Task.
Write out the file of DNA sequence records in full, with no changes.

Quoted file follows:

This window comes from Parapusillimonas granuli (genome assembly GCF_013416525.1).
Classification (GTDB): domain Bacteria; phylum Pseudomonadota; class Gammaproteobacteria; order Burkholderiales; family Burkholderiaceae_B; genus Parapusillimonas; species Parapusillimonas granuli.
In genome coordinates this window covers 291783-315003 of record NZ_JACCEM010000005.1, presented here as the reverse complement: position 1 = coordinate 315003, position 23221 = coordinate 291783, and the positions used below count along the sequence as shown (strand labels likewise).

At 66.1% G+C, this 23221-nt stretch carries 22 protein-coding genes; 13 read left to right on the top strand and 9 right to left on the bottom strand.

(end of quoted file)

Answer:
This window comes from Parapusillimonas granuli (genome assembly GCF_013416525.1).
Classification (GTDB): domain Bacteria; phylum Pseudomonadota; class Gammaproteobacteria; order Burkholderiales; family Burkholderiaceae_B; genus Parapusillimonas; species Parapusillimonas granuli.
In genome coordinates this window covers 291783-315003 of record NZ_JACCEM010000005.1, presented here as the reverse complement: position 1 = coordinate 315003, position 23221 = coordinate 291783, and the positions used below count along the sequence as shown (strand labels likewise).

At 66.1% G+C, this 23221-nt stretch carries 22 protein-coding genes; 13 read left to right on the top strand and 9 right to left on the bottom strand.